It’s unfortunate that our sages also teach that Avram earned his righteous status through the ten trials he faced (Avot 5:4). In fact the opposite is true, Avram is called by G-d’s grace and mercy and gifted with the blessing of G-d at a time when he had not yet done anything to merit it. Thus the gift of G-d is undeserved grace, mercy, favour. Avram is known as the father of emunah (trust, faith) for this very reason, that he received and believed the gift of G-d. Therefore, prior to the existence of the ethnic people of Israel—although one could say Israel already existed in Avram’s loins--Avram is the father of all who believe by trusting in G-d’s redemptive purpose.
The trials of Avram were not tests but proofs. They were intended to reveal Avram’s character in G-d. G-d, Who knows the end from the beginning afforded Avram a gracious education in self-evaluation. Avram’s journey with HaShem through suffering and prosperity, trial and victory, was one in which G-d shaped his righteous character, revealing the man G-d had already seen completed.
As Genesis 12 begins, Avram and Sarai are 75 and 65 years respectively. They are instructed by G-d to sever all ties to their past and their extended family and begin again. There is much for the believer to learn from this account, both practical and spiritual.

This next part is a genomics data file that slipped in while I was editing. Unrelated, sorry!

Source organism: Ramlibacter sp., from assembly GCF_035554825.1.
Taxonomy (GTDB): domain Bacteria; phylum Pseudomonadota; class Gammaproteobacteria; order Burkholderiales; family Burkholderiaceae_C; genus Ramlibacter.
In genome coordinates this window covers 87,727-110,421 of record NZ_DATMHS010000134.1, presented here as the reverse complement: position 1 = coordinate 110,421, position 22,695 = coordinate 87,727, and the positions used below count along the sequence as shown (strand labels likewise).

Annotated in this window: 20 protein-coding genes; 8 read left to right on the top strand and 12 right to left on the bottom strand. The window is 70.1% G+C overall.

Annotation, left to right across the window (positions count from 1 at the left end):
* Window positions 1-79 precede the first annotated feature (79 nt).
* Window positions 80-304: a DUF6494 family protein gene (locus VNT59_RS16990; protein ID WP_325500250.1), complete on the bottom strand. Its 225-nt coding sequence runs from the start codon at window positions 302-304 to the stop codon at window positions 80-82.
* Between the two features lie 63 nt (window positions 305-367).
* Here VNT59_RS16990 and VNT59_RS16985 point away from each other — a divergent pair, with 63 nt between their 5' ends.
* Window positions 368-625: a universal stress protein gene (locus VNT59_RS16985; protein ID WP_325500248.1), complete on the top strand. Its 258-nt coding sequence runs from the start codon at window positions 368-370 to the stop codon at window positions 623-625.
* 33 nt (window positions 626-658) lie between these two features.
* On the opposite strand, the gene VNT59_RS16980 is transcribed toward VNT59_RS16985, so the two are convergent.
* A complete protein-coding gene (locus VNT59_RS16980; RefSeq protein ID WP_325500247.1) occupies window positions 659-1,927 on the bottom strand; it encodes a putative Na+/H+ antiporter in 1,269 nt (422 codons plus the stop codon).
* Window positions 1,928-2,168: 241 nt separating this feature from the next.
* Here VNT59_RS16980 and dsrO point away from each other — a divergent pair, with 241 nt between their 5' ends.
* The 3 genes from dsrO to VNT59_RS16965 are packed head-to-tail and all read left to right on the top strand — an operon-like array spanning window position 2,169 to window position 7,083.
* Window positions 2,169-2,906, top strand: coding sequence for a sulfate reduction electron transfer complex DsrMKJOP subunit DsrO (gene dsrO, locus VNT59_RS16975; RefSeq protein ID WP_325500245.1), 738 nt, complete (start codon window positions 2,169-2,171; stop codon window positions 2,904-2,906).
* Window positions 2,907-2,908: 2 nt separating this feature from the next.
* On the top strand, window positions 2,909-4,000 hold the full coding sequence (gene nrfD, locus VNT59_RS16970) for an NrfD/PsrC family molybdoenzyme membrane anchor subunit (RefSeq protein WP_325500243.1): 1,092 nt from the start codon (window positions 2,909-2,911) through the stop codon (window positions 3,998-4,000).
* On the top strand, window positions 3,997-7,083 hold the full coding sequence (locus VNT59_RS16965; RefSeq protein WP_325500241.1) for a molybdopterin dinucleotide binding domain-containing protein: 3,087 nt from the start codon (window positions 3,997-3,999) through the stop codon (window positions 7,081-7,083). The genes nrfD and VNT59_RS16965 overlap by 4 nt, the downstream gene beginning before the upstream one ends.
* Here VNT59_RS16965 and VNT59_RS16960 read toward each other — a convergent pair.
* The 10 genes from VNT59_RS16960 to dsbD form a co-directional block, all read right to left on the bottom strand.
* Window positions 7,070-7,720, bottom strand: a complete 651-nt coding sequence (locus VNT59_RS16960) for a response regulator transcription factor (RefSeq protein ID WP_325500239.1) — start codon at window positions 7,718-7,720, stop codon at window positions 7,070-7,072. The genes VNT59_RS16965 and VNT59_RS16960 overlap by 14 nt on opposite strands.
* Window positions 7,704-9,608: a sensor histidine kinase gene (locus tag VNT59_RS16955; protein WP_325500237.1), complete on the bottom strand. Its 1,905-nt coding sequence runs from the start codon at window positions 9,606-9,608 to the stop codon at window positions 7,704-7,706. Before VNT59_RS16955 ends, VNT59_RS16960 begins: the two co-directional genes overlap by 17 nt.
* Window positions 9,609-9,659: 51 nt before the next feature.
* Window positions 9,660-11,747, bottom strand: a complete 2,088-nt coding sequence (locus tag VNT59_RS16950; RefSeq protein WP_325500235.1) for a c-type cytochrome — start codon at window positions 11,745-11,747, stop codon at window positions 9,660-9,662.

It’s here that G-d begins to implement the royal gifting of the land of Eretz Yisrael to Avram and his descendants. It cannot be over stressed, that in all of earth’s history G-d has only ever gifted a specific piece of land to one ethnic people group, that people (am) being Israel the progeny of Avram via Isaac. Israel are a nation fathered by the great G-d (Av-rabah-am).
Gen 12:1 Now had said, HaShem (YHVH: Mercy) to Avram (Father of a nation; Father exalted), “Go, go yourself forth from the land of your relatives, from the house of your father to the land that I will show you:
The past tense, “Now HaShem had said” is the correct reading here as confirmed by the following Scripture quotations:
“And he said, ‘Hear me, brothers and fathers! The G-d of glory (k’vod) appeared to our father Avraham when he was in Mesopotamia, before he lived in Haran,’” –Acts 7:2
“Terah took Avram his son, and Lot the son of Haran, his grandson, and Sarai his daughter-in-law, his son Avram’s wife; and they went out together from Ur of the Chaldeans in order to enter the land of Canaan; and they went as far as Haran, and settled there.” –Genesis 11:31
We note that there is no contradiction between Genesis 11:31 and Genesis 12:1-4: Terah doesn’t travel to Canaan, nor did he have any intention of doing so, the text of Genesis 11:31 should be understood as indicating the greater journey of Avram, hence the phrase, “in order to enter the land of Canaan.” Terah brought them to Haran, the launching point for Avram’s separation from His father’s house. Therefore it seems that it was while Avram was still in Ur of the Kasdim that the L-rd first spoke to him concerning his journey to Canaan.
Maimonides makes the following assertion: